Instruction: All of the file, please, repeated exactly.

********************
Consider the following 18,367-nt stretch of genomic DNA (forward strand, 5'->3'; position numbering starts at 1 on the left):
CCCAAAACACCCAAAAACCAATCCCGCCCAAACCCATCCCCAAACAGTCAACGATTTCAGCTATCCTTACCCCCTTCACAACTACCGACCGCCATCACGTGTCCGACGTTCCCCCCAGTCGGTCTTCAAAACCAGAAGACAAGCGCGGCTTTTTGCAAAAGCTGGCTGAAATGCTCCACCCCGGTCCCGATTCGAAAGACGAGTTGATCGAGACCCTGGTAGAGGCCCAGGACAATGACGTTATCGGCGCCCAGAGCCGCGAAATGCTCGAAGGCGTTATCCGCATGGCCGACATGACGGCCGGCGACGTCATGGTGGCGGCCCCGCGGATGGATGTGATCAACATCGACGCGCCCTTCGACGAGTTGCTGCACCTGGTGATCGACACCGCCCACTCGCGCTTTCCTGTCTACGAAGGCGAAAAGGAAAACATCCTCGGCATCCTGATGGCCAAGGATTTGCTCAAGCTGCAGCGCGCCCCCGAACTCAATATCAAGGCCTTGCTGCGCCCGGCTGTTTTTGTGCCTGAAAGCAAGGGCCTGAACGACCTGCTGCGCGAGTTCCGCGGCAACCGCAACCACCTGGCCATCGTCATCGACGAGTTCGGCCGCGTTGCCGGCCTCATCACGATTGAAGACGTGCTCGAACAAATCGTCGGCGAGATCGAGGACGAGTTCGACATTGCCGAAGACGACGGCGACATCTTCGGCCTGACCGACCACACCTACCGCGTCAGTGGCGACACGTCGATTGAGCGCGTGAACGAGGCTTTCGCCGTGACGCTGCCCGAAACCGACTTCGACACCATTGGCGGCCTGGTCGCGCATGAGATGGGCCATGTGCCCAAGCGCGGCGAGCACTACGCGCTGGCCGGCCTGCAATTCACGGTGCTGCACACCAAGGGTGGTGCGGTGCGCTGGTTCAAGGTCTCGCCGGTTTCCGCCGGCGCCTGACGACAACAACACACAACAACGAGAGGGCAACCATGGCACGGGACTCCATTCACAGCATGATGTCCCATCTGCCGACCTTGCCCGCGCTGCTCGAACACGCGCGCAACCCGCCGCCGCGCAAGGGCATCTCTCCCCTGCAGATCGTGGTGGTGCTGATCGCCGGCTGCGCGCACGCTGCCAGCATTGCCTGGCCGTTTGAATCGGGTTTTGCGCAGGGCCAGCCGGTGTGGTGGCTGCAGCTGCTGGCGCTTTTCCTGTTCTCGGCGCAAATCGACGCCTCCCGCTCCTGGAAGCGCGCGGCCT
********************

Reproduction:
Consider the following 18,367-nt stretch of genomic DNA (forward strand, 5'->3'; position numbering starts at 1 on the left):
CCCAAAACACCCAAAAACCAATCCCGCCCAAACCCATCCCCAAACAGTCAACGATTTCAGCTATCCTTACCCCCTTCACAACTACCGACCGCCATCACGTGTCCGACGTTCCCCCCAGTCGGTCTTCAAAACCAGAAGACAAGCGCGGCTTTTTGCAAAAGCTGGCTGAAATGCTCCACCCCGGTCCCGATTCGAAAGACGAGTTGATCGAGACCCTGGTAGAGGCCCAGGACAATGACGTTATCGGCGCCCAGAGCCGCGAAATGCTCGAAGGCGTTATCCGCATGGCCGACATGACGGCCGGCGACGTCATGGTGGCGGCCCCGCGGATGGATGTGATCAACATCGACGCGCCCTTCGACGAGTTGCTGCACCTGGTGATCGACACCGCCCACTCGCGCTTTCCTGTCTACGAAGGCGAAAAGGAAAACATCCTCGGCATCCTGATGGCCAAGGATTTGCTCAAGCTGCAGCGCGCCCCCGAACTCAATATCAAGGCCTTGCTGCGCCCGGCTGTTTTTGTGCCTGAAAGCAAGGGCCTGAACGACCTGCTGCGCGAGTTCCGCGGCAACCGCAACCACCTGGCCATCGTCATCGACGAGTTCGGCCGCGTTGCCGGCCTCATCACGATTGAAGACGTGCTCGAACAAATCGTCGGCGAGATCGAGGACGAGTTCGACATTGCCGAAGACGACGGCGACATCTTCGGCCTGACCGACCACACCTACCGCGTCAGTGGCGACACGTCGATTGAGCGCGTGAACGAGGCTTTCGCCGTGACGCTGCCCGAAACCGACTTCGACACCATTGGCGGCCTGGTCGCGCATGAGATGGGCCATGTGCCCAAGCGCGGCGAGCACTACGCGCTGGCCGGCCTGCAATTCACGGTGCTGCACACCAAGGGTGGTGCGGTGCGCTGGTTCAAGGTCTCGCCGGTTTCCGCCGGCGCCTGACGACAACAACACACAACAACGAGAGGGCAACCATGGCACGGGACTCCATTCACAGCATGATGTCCCATCTGCCGACCTTGCCCGCGCTGCTCGAACACGCGCGCAACCCGCCGCCGCGCAAGGGCATCTCTCCCCTGCAGATCGTGGTGGTGCTGATCGCCGGCTGCGCGCACGCTGCCAGCATTGCCTGGCCGTTTGAATCGGGTTTTGCGCAGGGCCAGCCGGTGTGGTGGCTGCAGCTGCTGGCGCTTTTCCTGTTCTCGGCGCAAATCGACGCCTCCCGCTCCTGGAAGCGCGCGGCCT